Allah’s other names can be used as words to describe others: words like rahîm (merciful),

samî` (hearing), and basîr (seeing). About the Prophet (peace be upon him) Allah says:

"With the believers he is gentle and merciful (rahîm)." [Sûrah al-Tawbah: 128]

Allah says: "Verily We created the human being from a drop of mingled sperm and made

him hearing (samî`) and seeing (basîr)" [Sûrah al-Insân: 2]

These are different than Allah and al- Rahmân, names that can only be used for Allah.

Both the names al-Rahmân and al-Rahîm are derived from the Arabic word rahmah,

meaning mercy. It has been advanced by some7 that al-Rahmân denotes "general mercy

for all of creation" while al-Rahîm denotes "specific mercy for the believers alone."

Allah says: "And he is merciful (rahîm) to the believers." [Sûrah al-Ahzâb: 43]

Another opinion is that the difference between them is that al-Rahmân denotes the

presence of the attribute of mercy, while al-Rahîm refers to the expression of Allah’s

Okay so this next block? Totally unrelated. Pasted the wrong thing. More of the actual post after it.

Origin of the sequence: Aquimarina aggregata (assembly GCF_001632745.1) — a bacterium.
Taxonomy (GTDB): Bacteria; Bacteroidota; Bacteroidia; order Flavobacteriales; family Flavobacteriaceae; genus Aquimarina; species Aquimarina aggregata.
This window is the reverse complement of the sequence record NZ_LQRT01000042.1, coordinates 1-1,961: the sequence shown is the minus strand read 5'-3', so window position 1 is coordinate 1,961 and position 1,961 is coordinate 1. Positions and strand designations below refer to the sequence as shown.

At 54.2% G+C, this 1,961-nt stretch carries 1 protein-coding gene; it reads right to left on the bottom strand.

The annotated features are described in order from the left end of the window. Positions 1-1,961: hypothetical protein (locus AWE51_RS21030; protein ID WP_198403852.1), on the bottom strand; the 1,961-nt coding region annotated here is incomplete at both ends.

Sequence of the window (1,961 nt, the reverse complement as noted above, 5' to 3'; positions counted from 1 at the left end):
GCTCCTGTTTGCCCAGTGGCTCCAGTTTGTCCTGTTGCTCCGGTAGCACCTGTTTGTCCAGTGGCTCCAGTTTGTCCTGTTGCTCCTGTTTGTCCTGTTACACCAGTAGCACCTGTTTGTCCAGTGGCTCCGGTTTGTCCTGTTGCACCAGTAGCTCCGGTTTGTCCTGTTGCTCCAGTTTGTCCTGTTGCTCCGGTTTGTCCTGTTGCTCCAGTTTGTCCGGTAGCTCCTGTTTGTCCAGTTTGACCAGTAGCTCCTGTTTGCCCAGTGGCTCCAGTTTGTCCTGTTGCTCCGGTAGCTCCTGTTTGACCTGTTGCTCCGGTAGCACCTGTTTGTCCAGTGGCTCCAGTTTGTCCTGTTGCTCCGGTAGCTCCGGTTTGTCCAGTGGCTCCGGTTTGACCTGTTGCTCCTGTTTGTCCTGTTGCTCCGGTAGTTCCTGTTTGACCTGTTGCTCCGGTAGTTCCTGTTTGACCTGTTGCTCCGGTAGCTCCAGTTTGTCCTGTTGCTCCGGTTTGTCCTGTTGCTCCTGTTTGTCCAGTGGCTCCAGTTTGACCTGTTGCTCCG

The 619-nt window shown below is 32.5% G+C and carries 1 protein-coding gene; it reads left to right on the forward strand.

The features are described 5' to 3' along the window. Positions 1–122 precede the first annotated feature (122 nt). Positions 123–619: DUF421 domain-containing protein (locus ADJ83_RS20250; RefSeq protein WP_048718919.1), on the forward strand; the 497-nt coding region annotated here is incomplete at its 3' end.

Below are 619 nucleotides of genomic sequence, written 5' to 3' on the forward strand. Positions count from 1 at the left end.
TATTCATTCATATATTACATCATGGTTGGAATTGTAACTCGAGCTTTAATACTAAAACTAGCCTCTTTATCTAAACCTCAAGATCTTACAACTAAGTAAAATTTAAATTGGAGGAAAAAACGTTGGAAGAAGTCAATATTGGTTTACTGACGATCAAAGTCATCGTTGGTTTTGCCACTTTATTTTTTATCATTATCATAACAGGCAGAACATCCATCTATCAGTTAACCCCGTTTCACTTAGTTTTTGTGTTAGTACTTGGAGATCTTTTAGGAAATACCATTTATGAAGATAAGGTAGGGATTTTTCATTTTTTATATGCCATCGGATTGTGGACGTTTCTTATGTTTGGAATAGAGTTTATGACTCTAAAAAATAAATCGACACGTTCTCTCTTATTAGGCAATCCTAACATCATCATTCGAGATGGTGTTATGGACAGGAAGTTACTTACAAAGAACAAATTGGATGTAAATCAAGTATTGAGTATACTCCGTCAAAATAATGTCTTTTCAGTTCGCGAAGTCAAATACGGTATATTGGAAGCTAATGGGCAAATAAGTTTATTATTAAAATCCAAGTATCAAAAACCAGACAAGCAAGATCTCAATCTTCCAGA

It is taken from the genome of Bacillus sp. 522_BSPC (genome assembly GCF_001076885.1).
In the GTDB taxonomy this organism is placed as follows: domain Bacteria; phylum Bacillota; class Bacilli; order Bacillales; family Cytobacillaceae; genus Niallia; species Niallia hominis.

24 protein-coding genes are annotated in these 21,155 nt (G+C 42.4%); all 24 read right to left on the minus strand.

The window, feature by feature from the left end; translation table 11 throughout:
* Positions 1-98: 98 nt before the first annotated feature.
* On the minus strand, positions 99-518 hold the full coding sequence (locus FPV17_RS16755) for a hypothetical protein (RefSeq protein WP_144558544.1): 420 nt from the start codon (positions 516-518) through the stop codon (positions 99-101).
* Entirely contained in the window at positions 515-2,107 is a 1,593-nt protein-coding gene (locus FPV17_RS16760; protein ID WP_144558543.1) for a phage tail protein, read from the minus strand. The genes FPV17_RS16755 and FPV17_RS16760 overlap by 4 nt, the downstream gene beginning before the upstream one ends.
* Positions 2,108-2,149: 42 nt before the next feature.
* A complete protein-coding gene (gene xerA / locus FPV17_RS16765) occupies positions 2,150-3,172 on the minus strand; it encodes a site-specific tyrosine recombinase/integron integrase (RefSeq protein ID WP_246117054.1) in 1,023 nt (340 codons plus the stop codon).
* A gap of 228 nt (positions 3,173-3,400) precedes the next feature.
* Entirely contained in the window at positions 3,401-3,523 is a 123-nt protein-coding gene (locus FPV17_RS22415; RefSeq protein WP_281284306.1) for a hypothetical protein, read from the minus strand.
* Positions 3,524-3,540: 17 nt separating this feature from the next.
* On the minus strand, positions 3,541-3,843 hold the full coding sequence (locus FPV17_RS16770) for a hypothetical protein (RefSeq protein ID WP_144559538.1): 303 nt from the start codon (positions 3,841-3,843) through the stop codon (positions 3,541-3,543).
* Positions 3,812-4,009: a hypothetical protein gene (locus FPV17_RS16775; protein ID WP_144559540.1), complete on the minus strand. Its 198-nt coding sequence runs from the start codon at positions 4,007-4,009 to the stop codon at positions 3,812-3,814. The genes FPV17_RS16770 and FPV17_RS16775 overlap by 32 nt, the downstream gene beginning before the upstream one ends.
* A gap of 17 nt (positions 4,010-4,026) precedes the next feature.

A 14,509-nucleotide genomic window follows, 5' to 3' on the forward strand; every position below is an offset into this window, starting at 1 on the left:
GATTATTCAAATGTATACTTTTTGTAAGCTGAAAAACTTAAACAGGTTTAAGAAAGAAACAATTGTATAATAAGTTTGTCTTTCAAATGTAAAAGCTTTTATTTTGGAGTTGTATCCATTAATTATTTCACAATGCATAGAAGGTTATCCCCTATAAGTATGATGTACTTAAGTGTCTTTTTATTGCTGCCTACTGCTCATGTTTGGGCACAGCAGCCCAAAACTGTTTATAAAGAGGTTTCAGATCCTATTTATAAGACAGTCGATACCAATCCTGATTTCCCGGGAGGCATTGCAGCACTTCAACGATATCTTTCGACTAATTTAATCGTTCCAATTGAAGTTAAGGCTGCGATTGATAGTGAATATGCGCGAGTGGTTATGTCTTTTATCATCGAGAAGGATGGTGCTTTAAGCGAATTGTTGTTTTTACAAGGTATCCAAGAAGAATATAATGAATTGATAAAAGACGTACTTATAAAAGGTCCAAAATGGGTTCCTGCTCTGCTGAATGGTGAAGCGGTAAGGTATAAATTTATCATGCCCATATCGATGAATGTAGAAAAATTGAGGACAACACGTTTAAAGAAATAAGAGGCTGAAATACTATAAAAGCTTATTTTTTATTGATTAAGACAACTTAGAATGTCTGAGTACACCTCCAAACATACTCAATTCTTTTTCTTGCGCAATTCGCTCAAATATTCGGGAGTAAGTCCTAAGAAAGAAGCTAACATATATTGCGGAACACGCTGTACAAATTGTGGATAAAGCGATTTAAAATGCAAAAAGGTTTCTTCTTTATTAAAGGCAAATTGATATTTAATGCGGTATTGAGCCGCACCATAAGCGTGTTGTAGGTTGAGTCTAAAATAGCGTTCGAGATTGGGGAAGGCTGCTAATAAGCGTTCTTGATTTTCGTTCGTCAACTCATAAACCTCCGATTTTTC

Mercy and its affects on Creation. This is the opinion of Ibn al-Qayyim (may Allah have

mercy on him).8 Based on this opinion, Allah is al-Rahmân and al-Rahîm with respect to

both this world and the next.

We should take note of a subtle point regarding the repetition of these two names – al-

Rahmân and al-Rahîm. A person who wishes to enter a room or depart from it, says: "In

the name of Allah." A person begins to eat with the same words. If a person wants to

speak or address someone, he or she begins by saying: "In the name of Allah." The

Prophet (peace be upon him) said: "Any matter of importance that does not start with

Allah’s name is bereft of blessings. (In one narration of the hadîth it reads: "…with

Allah’s praise" instead of "…with Allah’s name…") 9

Nevertheless, it is well known that the wording used is: "In the name of Allah, Most

Gracious, Most Merciful" (Bismillâh al-Rahmân al-Rahîm). No one has ever said: "In the

name of Allah, the Severe in Punishment, the All Compelling" or "In the name of Allah,

the Powerful, the Wise", though these are all truly names of Allah. This is indicative of

the meaning expressed in the following hadîth qudsî that is related by al-Bukhârî where